Sony Bono, Mickey Mouse and John Clare

by Chris Bertram on January 29, 2006

I watched Peter Ackroyd’s BBC programme on the “Romantic poets”: yesterday and was rather taken with the account of John Clare. So I was googling around trying to find out more and, via the “Wikipedia entry”: , happened upon the extraordinary fact that much of Clare’s work is subject to a copyright dispute. Since Clare died in 1864 I wondered how this could be so. There’s a page of links on the whole dispute at the “John Clare page”, but the in-a-nutshell version is in “a Guardian article by John Goodridge”:,4273,4042964,00.html :

bq. Under the 1842 Copyright Act which was in force at Clare’s death, in the case of published works copyright endured for 42 years after publication or seven years after the author’s death, whichever was later. Thus three of Clare’s published volumes came out of copyright in 1871, and the fourth in 1877. For unpublished works, however, copyright was a very different matter. Under common law, an author, or after his death his personal representative, retained perpetual control over his work as long as it remained unpublished. This is particularly important in Clare’s case, since his four published volumes contained only about 10% of his total output – some 300 poems out of more than 3,000 he wrote in his lifetime. This common law “perpetual” loophole for unpublished material was written into the Copyright Acts of 1911 and 1956, and finally replaced in the 1988 Act with a finite, 50-year term of protection (made potentially extendable by a further 25 years in a 1996 Act). In Clare’s case, this could extend the copyright claim well into the middle of this century ….

There’s more, including the tenuous chain by which the copyright was passed on and the more recent purchase of the rights for £1 by a US academic.



Brendan 01.29.06 at 12:46 pm

The copyright of Clare’s work is one of the major scandals of the academic study of literature. The only comparison I can think of is Valerie Eliot’s hold over the copyright of T.S. Eliot’s stuff, but in her case at least there is some reason as to why she is helping to suppress some of this stuff.

Robert Graves and a few others always argued that John Clare was one of the greatest of Romantic poets, perhaps THE greatest. Certainly he lacks the middle class ‘oh woe is me, it’s awful being a rich and succesful poet’ whining that sometimes mars the writing of Wordsworth and (especially) Coleridge.


Michael 01.29.06 at 1:14 pm

“Rich and successful?” Are you kidding me? Do you know anything at all about the biographies of Wordsworth and Coleridge? Evidently not.


g 01.29.06 at 1:29 pm

Presumably “Sony Bono”, on the analogy of “Cui bono?”, means “For the good of Sony”. Deliberate or accidental?


g 01.29.06 at 1:37 pm

I have it on excellent authority that Wordsworth had at least a handful of silver. And, I believe, a riband to stick in his coat.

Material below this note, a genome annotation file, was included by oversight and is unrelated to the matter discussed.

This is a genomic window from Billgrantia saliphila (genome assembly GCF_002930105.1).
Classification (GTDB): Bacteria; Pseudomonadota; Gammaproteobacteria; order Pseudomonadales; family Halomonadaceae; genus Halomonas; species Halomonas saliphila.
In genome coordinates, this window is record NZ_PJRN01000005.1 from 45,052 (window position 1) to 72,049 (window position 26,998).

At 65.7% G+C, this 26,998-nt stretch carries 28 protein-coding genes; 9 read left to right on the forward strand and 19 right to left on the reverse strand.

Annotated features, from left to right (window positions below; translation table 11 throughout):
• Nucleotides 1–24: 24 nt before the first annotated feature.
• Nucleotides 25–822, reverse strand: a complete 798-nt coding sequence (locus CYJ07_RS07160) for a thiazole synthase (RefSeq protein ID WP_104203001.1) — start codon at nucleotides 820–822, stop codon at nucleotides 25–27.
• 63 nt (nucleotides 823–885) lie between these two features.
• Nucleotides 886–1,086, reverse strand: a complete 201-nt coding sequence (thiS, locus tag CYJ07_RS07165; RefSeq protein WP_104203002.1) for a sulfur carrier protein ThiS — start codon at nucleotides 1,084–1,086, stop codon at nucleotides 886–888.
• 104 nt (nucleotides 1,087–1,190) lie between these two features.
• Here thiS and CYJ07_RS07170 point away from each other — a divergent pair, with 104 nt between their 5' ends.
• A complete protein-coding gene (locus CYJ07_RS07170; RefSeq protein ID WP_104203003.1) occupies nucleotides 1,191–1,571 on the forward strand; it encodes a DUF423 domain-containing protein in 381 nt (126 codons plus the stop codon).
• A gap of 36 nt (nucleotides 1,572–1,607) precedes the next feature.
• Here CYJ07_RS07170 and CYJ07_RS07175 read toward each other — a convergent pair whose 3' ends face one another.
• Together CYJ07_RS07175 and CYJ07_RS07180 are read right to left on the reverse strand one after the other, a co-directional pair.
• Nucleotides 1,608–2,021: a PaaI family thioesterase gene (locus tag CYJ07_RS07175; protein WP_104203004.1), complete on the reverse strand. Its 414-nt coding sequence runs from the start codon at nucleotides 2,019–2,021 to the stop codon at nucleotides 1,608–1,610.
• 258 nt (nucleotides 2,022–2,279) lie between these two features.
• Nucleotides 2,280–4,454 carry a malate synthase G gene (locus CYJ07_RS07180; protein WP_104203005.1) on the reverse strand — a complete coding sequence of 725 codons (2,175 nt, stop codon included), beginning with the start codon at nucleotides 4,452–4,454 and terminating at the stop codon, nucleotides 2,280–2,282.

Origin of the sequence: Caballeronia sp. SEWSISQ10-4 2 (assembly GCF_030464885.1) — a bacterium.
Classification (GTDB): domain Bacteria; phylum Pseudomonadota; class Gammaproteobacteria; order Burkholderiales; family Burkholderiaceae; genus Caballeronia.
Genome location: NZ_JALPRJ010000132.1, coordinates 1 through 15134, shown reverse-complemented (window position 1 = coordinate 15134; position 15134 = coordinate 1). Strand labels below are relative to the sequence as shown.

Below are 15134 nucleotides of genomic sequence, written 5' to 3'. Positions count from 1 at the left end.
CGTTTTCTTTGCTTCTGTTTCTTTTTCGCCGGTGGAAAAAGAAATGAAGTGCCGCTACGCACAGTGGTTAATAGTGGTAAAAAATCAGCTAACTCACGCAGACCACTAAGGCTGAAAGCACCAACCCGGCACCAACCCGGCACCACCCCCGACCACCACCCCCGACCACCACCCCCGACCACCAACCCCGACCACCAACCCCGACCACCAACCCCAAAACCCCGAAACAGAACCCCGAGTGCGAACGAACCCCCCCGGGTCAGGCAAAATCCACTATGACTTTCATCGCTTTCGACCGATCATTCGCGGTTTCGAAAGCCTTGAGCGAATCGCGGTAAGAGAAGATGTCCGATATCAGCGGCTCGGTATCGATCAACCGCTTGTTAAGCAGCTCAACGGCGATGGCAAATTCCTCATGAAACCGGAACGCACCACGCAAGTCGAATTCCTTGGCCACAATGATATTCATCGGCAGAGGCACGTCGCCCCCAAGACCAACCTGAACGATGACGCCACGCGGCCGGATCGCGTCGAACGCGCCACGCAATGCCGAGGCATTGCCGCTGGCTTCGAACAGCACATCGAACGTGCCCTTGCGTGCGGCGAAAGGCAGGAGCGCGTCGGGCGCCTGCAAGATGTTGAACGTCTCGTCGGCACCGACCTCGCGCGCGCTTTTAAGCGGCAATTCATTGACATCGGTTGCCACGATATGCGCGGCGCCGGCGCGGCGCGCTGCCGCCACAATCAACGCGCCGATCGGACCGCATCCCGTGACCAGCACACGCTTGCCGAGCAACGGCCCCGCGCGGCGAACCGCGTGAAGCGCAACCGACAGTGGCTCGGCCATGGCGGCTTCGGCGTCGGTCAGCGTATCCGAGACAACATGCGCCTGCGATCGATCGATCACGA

Kieran Healy 01.29.06 at 2:36 pm

I have it on excellent authority that Wordsworth had at least a handful of silver. And, I believe, a riband to stick in his coat.

Also a sister to take care of the practical stuff — very handy to have aroun the house, if you’re a true romantic genius.


Jim S 01.29.06 at 3:12 pm

Ummmm…g, do you really not know why the mention of Sonny Bono in a post on copyright issues? I think the only thing more broken than the copyright system is software patents.


Brendan 01.29.06 at 3:12 pm

‘Do you know anything at all about the biographies of Wordsworth and Coleridge.’

OK to be more specific: the whining of the later Wordsworth. And bad as Coleridge’s position sometimes was it was never quite as bad as Clare’s. (I might add that, depending on your point of view about opium, it could be argued that Coleridge’s problems were to at least a certain extent, self-inflicted).


John Isbell 01.29.06 at 3:43 pm

Poet Laureate does count as pretty successful, if you’re a poet. A far cry from the madhouse. Curiously, French and German Romanticism each had a major mad poet: Nerval and Hoelderlin.

“I am, yet who I am none cares or knows;
My friends desert me like a memory lost…”

Trying to picture Coleridge (or Keats) writing those words.


g 01.29.06 at 4:14 pm

Jim: of course I know why the mention of Sonny Bono. But the post title has “Sony Bono” rather than “Sonny Bono”, and I was tickled by (1) the allusion (deliberate or not) to Sony, one of the more enthusiastic pursuers of protection for their “intellectual property”, and (2) the fact that (taking “Sony”, as a non-Latin noun, to be indeclinable) “Sony Bono” actually has a very appropriate meaning and one rather more honest than the official monicker of the CTEA. “Disney Bono” would have been even better, but one can’t have everything.

And, for what it’s worth, I agree about software patents and am a little inclined to think likewise about patents generally.


Chris Bertram 01.29.06 at 5:40 pm

Post in haste, regret at leisure. Should have been Sonny, but I’ll leave Sony up now since it has proved accidentally apposite.


Kieran Healy 01.29.06 at 5:53 pm

I originally read the headline as “Sony, Bono, Mickey Mouse … ” and wondered what U2 had to do with it.


John Quiggin 01.29.06 at 10:20 pm

I mentally supplied the missing ‘n’, without being aware of it. Isn’t serendipity wonderful?

And the Clare story is amazing.


nick s 01.30.06 at 7:49 am

You will be reading Iain Sinclair’s latest book, which is sort of on Clare, won’t you? He is, after all, the Peter Ackroyd it’s okay to like.


Nick Barnes 01.30.06 at 8:50 pm

You have surely all read Byatt’s Possession? This fact about copyright forms a vital part of the plot.


Jim S 01.30.06 at 9:44 pm

It’s sad when your brain supplies missing letters.

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